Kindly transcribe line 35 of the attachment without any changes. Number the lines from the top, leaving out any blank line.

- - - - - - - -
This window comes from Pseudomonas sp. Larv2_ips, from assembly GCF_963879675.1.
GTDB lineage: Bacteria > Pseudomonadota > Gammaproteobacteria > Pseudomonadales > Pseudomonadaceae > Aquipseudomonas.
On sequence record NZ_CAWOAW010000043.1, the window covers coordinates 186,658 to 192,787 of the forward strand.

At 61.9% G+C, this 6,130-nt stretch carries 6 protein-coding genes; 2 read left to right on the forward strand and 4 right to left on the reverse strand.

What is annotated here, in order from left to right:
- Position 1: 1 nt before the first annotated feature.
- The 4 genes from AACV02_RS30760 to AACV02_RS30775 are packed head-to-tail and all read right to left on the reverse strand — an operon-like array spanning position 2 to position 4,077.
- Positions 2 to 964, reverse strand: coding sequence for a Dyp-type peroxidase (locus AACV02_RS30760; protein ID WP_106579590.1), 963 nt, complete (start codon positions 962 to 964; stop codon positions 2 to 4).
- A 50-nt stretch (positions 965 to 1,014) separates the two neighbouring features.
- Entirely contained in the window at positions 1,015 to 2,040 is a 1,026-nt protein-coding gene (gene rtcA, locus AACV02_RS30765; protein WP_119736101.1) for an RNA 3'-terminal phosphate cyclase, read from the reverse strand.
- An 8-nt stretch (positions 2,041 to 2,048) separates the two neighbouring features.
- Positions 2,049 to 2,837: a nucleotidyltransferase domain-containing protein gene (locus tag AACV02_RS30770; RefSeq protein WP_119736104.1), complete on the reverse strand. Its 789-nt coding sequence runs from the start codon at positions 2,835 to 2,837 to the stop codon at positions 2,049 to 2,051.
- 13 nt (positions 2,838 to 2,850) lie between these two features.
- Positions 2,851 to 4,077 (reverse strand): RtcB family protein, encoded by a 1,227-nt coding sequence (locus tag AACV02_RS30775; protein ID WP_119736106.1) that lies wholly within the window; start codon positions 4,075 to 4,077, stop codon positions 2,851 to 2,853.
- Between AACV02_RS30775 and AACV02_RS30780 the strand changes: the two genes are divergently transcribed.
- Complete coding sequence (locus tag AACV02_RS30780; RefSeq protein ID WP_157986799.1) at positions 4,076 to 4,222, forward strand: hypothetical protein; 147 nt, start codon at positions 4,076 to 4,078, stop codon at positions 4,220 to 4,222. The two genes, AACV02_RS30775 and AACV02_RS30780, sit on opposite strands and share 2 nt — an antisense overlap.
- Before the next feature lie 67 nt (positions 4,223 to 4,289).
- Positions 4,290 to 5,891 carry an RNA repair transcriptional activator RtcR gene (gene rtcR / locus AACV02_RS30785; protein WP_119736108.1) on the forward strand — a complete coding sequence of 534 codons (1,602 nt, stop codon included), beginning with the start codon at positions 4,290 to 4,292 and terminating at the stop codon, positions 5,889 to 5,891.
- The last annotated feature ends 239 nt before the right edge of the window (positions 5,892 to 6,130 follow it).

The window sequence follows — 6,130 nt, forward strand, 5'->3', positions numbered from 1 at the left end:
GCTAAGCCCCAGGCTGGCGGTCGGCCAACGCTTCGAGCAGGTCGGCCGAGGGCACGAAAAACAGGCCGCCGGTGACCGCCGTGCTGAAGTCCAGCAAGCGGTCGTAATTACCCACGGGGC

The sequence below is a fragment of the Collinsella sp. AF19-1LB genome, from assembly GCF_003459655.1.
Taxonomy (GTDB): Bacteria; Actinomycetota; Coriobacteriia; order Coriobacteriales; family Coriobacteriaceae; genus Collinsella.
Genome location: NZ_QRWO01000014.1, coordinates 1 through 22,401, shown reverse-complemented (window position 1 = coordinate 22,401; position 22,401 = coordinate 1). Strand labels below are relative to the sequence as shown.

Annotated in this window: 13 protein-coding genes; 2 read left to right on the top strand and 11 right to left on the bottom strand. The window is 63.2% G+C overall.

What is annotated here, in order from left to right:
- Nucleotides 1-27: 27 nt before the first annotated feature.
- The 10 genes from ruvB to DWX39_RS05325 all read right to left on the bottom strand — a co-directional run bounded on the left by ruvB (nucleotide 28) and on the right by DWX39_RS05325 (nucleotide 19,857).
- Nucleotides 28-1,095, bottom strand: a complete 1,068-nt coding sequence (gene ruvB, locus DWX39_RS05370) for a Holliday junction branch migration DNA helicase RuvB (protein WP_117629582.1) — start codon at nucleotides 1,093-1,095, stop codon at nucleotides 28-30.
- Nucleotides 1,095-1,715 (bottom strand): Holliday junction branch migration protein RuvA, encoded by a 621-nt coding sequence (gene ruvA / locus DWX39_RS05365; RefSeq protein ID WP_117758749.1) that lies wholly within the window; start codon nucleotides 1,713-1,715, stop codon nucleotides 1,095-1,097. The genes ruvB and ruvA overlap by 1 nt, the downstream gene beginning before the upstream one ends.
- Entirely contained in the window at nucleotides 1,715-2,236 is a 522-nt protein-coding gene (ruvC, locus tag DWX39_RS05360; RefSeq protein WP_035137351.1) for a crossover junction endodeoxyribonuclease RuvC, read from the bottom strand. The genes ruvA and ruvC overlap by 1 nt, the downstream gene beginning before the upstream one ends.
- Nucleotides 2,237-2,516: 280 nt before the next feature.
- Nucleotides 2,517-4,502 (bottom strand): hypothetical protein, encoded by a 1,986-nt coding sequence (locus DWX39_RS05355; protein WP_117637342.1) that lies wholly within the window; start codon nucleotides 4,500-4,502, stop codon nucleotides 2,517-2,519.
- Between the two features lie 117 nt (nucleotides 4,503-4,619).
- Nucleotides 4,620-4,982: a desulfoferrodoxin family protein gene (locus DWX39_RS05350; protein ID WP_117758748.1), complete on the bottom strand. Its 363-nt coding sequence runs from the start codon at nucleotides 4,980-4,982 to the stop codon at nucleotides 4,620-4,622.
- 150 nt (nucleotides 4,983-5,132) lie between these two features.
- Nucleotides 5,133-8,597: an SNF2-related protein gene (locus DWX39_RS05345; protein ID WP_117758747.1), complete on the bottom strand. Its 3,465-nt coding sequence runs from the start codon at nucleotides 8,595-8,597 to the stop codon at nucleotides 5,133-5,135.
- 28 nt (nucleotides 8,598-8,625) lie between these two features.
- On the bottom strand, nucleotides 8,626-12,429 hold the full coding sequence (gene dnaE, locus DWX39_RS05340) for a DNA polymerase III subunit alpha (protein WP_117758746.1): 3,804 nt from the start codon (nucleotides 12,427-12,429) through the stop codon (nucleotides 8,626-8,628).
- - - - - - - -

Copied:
- Nucleotides 4,620-4,982: a desulfoferrodoxin family protein gene (locus DWX39_RS05350; protein ID WP_117758748.1), complete on the bottom strand. Its 363-nt coding sequence runs from the start codon at nucleotides 4,980-4,982 to the stop codon at nucleotides 4,620-4,622.